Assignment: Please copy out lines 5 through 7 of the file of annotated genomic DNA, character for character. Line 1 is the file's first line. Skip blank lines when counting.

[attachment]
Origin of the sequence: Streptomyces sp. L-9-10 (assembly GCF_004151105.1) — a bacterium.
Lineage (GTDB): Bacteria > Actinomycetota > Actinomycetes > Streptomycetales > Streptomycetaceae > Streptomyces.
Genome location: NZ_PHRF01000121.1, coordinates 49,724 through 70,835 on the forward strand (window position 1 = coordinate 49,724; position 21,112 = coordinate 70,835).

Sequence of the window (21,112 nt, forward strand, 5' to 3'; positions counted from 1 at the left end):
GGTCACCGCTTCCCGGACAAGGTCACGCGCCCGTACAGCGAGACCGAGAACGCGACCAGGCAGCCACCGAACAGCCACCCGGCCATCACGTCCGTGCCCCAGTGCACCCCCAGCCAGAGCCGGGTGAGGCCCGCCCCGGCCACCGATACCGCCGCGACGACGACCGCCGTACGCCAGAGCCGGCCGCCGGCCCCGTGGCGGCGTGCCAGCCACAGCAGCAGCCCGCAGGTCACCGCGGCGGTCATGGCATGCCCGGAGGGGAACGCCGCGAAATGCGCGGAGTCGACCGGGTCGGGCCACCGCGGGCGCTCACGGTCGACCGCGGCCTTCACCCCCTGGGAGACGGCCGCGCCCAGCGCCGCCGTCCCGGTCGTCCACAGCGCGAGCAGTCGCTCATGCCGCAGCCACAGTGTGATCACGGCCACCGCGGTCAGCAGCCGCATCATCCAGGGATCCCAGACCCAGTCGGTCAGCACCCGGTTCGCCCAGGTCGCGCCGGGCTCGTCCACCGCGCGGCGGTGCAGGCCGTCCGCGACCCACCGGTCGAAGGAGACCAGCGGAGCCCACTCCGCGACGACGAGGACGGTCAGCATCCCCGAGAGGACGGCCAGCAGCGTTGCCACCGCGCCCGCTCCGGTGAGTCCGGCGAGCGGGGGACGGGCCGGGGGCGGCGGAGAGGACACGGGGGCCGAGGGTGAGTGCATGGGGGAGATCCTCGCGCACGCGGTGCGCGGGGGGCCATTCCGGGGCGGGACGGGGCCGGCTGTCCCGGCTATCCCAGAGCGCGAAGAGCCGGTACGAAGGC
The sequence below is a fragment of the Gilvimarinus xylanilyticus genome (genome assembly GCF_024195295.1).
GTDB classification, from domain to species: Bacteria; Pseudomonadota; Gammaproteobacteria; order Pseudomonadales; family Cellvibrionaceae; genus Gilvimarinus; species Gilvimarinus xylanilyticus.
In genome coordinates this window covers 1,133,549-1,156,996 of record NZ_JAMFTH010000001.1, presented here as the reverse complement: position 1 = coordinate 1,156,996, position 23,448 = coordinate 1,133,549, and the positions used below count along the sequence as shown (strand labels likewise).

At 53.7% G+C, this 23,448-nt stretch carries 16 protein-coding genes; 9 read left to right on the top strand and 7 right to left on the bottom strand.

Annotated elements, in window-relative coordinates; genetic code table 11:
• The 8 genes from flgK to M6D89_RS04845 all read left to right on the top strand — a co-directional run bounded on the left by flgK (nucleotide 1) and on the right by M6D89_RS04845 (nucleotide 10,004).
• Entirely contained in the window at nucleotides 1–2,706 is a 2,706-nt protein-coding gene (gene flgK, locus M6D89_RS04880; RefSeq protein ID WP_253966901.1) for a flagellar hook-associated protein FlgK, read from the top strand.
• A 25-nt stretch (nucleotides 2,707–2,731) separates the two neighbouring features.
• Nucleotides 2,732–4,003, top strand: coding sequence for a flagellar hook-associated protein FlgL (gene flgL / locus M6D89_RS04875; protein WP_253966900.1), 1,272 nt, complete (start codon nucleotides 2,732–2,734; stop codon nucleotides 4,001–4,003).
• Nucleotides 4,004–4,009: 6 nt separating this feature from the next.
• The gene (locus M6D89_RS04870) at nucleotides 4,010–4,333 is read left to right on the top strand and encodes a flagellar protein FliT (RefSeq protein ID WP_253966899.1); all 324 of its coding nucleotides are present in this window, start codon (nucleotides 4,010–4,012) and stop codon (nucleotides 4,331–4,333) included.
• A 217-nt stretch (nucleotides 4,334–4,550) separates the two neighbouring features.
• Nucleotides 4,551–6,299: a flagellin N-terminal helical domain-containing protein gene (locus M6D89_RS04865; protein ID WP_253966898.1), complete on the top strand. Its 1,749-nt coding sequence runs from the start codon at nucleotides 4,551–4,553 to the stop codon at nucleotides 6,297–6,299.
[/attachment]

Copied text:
GGTCACCGCTTCCCGGACAAGGTCACGCGCCCGTACAGCGAGACCGAGAACGCGACCAGGCAGCCACCGAACAGCCACCCGGCCATCACGTCCGTGCCCCAGTGCACCCCCAGCCAGAGCCGGGTGAGGCCCGCCCCGGCCACCGATACCGCCGCGACGACGACCGCCGTACGCCAGAGCCGGCCGCCGGCCCCGTGGCGGCGTGCCAGCCACAGCAGCAGCCCGCAGGTCACCGCGGCGGTCATGGCATGCCCGGAGGGGAACGCCGCGAAATGCGCGGAGTCGACCGGGTCGGGCCACCGCGGGCGCTCACGGTCGACCGCGGCCTTCACCCCCTGGGAGACGGCCGCGCCCAGCGCCGCCGTCCCGGTCGTCCACAGCGCGAGCAGTCGCTCATGCCGCAGCCACAGTGTGATCACGGCCACCGCGGTCAGCAGCCGCATCATCCAGGGATCCCAGACCCAGTCGGTCAGCACCCGGTTCGCCCAGGTCGCGCCGGGCTCGTCCACCGCGCGGCGGTGCAGGCCGTCCGCGACCCACCGGTCGAAGGAGACCAGCGGAGCCCACTCCGCGACGACGAGGACGGTCAGCATCCCCGAGAGGACGGCCAGCAGCGTTGCCACCGCGCCCGCTCCGGTGAGTCCGGCGAGCGGGGGACGGGCCGGGGGCGGCGGAGAGGACACGGGGGCCGAGGGTGAGTGCATGGGGGAGATCCTCGCGCACGCGGTGCGCGGGGGGCCATTCCGGGGCGGGACGGGGCCGGCTGTCCCGGCTATCCCAGAGCGCGAAGAGCCGGTACGAAGGC
The sequence below is a fragment of the Gilvimarinus xylanilyticus genome (genome assembly GCF_024195295.1).
GTDB classification, from domain to species: Bacteria; Pseudomonadota; Gammaproteobacteria; order Pseudomonadales; family Cellvibrionaceae; genus Gilvimarinus; species Gilvimarinus xylanilyticus.